Advanced freedom fighters can set up a portal Web page on their network that explains the way the setup works, with Daihinia instructions and a local download link so they can spread the network even further. Lastly, just add a Bonjour-compatible chat client like Pidgin (http://pidgin.im/) or iChat, and you'll be able to talk to your neighbors across the city without needing an Internet connection.
Back to Basics

Remember when you stashed your old modems in the closet because you thought you might need them some day? In the event of a total communications blackout--as we're seeing in Egypt, for example--you'll be glad you did. Older and simpler tools, like dial-up Internet or even ham radio, could still work, since these "abandoned" tech avenues aren't being policed nearly as hard.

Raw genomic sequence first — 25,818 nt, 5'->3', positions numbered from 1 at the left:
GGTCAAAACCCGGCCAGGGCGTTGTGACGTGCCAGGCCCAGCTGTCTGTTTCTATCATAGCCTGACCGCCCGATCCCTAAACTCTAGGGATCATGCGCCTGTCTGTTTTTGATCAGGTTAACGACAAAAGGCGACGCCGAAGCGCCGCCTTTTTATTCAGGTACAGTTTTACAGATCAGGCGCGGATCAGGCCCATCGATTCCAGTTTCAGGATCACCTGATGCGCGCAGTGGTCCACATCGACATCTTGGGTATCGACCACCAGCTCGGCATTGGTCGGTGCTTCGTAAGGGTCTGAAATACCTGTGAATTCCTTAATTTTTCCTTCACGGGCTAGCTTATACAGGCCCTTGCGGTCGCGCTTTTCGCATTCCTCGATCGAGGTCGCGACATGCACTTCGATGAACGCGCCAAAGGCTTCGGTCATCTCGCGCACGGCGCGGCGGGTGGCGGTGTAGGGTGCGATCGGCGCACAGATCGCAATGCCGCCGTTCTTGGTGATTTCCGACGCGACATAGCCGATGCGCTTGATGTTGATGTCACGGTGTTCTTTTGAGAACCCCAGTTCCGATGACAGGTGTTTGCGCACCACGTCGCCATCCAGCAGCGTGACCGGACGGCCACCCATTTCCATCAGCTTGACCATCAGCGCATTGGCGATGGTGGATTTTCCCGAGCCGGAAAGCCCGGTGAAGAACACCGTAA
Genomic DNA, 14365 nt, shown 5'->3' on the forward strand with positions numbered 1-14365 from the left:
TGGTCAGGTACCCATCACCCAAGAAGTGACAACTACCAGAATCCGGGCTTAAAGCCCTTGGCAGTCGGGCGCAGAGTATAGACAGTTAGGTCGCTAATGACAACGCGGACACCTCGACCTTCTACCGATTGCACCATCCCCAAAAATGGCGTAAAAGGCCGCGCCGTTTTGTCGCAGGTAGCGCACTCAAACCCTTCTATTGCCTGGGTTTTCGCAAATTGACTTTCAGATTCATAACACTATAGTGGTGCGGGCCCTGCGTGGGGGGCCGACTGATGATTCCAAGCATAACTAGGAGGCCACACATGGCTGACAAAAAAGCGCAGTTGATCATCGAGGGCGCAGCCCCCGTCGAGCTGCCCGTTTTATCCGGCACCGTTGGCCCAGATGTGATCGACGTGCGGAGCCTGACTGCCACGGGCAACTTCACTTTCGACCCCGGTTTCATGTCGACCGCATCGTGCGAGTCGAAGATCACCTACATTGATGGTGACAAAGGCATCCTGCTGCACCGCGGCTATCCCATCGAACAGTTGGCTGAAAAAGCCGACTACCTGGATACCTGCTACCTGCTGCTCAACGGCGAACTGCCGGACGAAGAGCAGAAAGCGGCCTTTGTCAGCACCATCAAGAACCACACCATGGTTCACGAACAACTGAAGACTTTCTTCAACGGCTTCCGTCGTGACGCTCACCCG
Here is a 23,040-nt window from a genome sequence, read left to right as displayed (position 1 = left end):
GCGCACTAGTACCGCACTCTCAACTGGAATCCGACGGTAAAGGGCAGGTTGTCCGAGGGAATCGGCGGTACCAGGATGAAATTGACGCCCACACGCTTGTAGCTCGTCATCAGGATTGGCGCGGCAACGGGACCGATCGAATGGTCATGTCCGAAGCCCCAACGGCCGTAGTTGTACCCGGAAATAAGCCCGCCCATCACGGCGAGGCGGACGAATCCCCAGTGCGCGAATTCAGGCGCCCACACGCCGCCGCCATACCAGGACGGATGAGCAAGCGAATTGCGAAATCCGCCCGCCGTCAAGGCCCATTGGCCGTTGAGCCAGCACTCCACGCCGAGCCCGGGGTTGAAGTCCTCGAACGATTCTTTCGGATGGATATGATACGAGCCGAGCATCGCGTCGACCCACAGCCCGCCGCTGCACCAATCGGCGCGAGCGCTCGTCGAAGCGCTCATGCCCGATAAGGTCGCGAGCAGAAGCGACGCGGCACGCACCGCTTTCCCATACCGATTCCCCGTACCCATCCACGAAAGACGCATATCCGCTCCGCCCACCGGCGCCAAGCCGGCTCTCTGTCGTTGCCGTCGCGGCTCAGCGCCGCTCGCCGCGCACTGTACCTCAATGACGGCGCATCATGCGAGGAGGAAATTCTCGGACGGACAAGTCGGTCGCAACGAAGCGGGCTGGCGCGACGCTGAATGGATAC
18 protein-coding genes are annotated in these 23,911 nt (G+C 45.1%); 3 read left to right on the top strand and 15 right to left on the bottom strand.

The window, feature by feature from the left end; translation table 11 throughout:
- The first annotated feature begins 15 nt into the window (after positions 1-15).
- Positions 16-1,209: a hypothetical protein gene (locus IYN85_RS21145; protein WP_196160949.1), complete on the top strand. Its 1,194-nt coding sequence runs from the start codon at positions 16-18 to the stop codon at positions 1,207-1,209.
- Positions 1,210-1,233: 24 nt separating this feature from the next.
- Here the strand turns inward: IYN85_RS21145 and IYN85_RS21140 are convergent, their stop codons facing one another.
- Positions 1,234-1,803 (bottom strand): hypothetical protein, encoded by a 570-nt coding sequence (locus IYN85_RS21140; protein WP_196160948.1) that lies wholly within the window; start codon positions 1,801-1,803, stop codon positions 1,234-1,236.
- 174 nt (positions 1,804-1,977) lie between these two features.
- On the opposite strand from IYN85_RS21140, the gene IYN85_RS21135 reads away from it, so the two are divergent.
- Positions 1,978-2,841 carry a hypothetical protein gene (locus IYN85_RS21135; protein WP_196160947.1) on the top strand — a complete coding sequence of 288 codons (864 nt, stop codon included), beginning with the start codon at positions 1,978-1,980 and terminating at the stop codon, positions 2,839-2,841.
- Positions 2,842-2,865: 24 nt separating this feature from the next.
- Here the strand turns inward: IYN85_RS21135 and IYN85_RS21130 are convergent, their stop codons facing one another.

In order to get around the total shutdown of all of the ISPs within Egypt, several international ISPs are offering dial-up access to the Internet to get protesters online, since phone service is still operational. It's slow, but it still works--the hard part is getting the access numbers without an Internet connection to find them.
http://zapp5.staticworld.net/howto/graphics/218155-fidonet_new_logo_original.pngUnfortunately, such dial-up numbers can also be fairly easily shut down by the Egyptian government, so you could also try returning to FidoNet (http://en.wikipedia.org/wiki/FidoNet)--a distributed networking system for BBSes that was popular in the 1980s. FidoNet is limited to sending only simple text messages, and it's slow, but it has two virtues: Users connect asynchronously, so the network traffic is harder to track, and any user can act as the server, which means that even if the government shuts down one number in the network, another one can quickly pop up to take its place.